I can just see all the steampunk fans sweating and shivering and clutching their naughty bits.
     
  13. Oct 15, 2015 #113

    DangerZone

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    And this is how they do it in reality... :gig:

    [video=youtube;KpcITMpTIXA]http://www.youtube.com/watch?v=KpcITMpTIXA[/video]
     
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  14. Oct 16, 2015 #114

    Doggzilla

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    Otto Lilienthal would be proud. He made a little hill and could glide in place from the updraft over it.

    Thats the 19th century German guy that the Wright Brothers gave credit to.
     
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  15. Oct 22, 2015 #115

    Retroflyer_S

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    Prone position has been studied in nurflugel site.

    proned pilots
     
  16. Nov 1, 2015 #116

    Retroflyer_S

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    It is almost insane how the aerodynamics also work in a 1/48 scale flying model that I did of my design with lifting body fuselage and prone position for the pilot.

    I looks as if the scale speed is similar to trans sonic speed at least. I added a thin steel plate as a nose weight....and some spruce to stiffen / straighten the LE....and the speed and glide ratio doubled. I think I have an under wing turbulator, which causes this almost "sick" increase in perfomance.
     
  17. Nov 1, 2015 #117

    WonderousMountain

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    Glad you're getting it flying,

    Hopefully you can get something a little more upscale in a few months.

    LuPi
     
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  18. Nov 1, 2015 #118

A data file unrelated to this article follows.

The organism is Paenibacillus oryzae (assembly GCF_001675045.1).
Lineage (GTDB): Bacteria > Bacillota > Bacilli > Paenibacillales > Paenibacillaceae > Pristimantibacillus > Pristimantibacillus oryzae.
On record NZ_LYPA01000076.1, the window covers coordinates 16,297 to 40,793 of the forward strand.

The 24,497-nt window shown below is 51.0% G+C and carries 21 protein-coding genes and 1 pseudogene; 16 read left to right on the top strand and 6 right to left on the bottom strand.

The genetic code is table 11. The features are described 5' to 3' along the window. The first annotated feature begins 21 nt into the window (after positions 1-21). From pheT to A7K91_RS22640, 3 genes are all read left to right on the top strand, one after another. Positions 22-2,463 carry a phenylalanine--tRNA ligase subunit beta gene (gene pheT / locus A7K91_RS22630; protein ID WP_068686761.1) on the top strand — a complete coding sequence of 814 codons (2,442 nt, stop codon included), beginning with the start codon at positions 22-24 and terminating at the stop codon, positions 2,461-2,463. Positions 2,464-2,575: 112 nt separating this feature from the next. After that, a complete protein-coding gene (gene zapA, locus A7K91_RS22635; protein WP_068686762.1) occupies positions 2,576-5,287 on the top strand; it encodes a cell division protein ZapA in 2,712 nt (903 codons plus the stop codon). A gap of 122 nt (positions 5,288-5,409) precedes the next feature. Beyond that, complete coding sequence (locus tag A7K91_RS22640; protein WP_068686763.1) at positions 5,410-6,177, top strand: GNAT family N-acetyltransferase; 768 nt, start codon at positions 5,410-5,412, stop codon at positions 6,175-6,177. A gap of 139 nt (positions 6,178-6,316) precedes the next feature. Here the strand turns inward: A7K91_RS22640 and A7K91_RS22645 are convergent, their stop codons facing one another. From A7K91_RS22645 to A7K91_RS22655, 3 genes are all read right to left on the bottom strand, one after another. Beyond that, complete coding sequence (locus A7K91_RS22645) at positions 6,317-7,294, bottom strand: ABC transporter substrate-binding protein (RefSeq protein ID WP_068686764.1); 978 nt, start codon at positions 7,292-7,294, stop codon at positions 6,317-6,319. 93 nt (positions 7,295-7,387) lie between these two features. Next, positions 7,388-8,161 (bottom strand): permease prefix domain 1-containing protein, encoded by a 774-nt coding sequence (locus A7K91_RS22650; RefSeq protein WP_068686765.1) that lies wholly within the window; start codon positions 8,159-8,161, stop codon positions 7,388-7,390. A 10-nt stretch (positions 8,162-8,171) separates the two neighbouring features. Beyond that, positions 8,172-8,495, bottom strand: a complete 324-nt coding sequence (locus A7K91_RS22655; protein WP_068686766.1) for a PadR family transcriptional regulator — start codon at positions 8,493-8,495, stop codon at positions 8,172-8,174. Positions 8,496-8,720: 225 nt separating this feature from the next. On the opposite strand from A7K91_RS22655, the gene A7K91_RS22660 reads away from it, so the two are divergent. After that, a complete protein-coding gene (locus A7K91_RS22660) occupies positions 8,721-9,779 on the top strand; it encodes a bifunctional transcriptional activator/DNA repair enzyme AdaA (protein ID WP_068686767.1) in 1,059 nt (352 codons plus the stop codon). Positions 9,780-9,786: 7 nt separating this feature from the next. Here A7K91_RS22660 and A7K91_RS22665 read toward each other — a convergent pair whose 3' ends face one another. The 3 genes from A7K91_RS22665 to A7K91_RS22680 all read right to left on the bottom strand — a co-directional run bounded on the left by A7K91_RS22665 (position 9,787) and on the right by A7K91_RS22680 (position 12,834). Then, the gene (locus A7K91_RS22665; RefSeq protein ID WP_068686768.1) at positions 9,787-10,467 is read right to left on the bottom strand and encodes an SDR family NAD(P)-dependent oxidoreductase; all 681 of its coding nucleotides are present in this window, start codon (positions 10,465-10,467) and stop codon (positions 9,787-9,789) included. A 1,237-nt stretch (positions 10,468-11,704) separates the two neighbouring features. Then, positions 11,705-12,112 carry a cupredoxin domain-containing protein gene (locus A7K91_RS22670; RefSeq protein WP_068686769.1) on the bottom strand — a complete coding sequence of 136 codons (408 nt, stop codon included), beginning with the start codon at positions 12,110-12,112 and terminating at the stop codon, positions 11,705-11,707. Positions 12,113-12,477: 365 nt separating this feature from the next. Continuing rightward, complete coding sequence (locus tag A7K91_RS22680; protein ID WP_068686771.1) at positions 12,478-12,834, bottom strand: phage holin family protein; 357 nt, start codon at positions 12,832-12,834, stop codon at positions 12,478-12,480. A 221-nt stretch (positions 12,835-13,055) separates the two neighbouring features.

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    I wish. I would ban all tube fuselage carriers after this experience...this is so amazing. Just the pressurization still bothers me.

    I think I was able to do to the Vincent Burnelli idea of a lifting fuselage aeroplane what B-2 was to Jack Northrop.

    I actually destroyed the model today accidently it was in the back of the car and a grocery bag rolled over it.

    My daughter consolidated me saying let's fix it tomorrow....and we did whole afternoon today fixing for it for few indoor flights ( longest was 27 ft ).

    The fuselage with wing is intact but the tail feathers were all broken into several pieces.
     
  19. Nov 2, 2015 #119

    bmcj

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    And that is precisely the reason why the Burnelli designs failed! :gig:
     
  20. Nov 2, 2015 #120

    Retroflyer_S

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    No Burnelli designs failed because they despite the crash safety were ugly and no one wanted to fly them except Slick ( Chalmers Hubert ) Goodlin.

    I fixed it today and further flight test were made.

    It is the safest ac for the fuselage part imaginable.

    The intented 20 m spanning model would apparently have 50:1 glideratio.